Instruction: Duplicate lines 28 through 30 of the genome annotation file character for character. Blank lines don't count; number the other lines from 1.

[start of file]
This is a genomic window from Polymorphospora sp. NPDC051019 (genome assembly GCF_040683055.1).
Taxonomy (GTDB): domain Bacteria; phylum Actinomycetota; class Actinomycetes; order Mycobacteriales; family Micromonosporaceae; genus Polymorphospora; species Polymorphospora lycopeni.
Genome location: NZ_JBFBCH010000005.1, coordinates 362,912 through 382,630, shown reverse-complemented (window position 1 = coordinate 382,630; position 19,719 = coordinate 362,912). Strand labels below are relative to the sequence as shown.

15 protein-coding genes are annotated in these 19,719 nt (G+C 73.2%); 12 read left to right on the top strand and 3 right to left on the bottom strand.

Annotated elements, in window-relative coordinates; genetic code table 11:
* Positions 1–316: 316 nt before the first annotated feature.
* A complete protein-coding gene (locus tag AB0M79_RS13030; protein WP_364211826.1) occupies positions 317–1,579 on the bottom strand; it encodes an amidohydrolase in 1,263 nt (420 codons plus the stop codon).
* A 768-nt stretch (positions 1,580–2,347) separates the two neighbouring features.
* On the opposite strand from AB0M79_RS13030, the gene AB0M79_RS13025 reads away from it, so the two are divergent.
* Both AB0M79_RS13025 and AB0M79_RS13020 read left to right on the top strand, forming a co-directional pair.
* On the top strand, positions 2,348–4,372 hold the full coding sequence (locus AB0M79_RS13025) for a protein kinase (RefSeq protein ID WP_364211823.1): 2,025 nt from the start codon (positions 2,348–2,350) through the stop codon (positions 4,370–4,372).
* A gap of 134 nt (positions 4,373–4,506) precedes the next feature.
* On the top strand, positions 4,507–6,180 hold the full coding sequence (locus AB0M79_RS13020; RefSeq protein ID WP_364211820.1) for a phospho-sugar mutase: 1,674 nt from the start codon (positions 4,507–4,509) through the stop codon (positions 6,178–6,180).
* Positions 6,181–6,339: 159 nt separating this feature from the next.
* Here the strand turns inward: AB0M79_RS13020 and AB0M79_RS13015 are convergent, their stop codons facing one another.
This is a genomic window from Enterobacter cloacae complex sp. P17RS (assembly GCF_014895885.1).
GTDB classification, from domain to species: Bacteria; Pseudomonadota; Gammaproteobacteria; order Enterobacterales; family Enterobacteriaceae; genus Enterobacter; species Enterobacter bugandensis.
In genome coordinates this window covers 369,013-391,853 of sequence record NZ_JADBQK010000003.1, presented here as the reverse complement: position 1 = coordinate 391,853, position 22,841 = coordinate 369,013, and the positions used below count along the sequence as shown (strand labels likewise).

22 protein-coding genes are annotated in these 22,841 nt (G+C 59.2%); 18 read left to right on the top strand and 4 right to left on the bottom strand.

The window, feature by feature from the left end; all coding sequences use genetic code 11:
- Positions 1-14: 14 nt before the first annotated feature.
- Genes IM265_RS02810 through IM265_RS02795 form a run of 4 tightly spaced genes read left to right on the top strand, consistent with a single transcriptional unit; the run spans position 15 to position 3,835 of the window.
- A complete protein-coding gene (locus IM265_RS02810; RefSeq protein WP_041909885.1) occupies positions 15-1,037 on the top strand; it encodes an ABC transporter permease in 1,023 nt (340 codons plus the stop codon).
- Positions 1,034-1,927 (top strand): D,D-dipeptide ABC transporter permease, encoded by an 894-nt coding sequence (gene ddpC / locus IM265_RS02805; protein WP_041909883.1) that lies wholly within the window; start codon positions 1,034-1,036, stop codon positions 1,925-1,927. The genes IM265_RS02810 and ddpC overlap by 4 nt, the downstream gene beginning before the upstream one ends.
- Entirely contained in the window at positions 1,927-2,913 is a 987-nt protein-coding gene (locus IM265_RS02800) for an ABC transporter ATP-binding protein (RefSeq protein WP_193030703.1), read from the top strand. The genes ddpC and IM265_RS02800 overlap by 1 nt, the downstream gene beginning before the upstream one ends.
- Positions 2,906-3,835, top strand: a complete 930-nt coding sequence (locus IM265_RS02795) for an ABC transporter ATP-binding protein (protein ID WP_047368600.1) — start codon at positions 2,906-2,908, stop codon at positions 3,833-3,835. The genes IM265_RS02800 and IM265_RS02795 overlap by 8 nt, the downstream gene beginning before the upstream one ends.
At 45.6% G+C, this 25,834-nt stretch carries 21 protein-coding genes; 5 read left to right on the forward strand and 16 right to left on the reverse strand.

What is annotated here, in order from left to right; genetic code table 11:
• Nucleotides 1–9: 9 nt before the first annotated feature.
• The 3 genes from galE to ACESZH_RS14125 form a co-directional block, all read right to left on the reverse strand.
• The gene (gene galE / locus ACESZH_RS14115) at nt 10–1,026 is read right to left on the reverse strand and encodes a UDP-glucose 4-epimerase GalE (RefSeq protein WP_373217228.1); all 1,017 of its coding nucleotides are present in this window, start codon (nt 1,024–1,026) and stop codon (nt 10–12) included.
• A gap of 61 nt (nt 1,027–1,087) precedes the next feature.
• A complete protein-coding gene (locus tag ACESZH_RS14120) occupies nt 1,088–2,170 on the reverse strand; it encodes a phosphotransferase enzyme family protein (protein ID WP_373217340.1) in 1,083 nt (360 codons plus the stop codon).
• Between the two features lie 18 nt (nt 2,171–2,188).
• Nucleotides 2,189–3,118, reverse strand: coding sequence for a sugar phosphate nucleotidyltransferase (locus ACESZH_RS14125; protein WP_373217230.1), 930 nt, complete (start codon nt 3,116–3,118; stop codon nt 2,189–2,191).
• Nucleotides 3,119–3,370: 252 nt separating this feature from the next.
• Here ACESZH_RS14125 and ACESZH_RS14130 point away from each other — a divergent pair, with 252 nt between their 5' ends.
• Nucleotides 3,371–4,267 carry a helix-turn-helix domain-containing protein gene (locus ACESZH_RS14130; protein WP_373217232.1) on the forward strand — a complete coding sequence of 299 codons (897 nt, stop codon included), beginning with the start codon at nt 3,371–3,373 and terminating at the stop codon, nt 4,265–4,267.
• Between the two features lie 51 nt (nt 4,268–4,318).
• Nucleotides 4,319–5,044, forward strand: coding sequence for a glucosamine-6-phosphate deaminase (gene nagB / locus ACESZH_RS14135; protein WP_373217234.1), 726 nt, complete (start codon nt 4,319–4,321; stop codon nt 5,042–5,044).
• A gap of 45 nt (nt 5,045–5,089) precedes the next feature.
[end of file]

What is annotated here, in order from left to right; genetic code table 11:
• Nucleotides 1–9: 9 nt before the first annotated feature.
• The 3 genes from galE to ACESZH_RS14125 form a co-directional block, all read right to left on the reverse strand.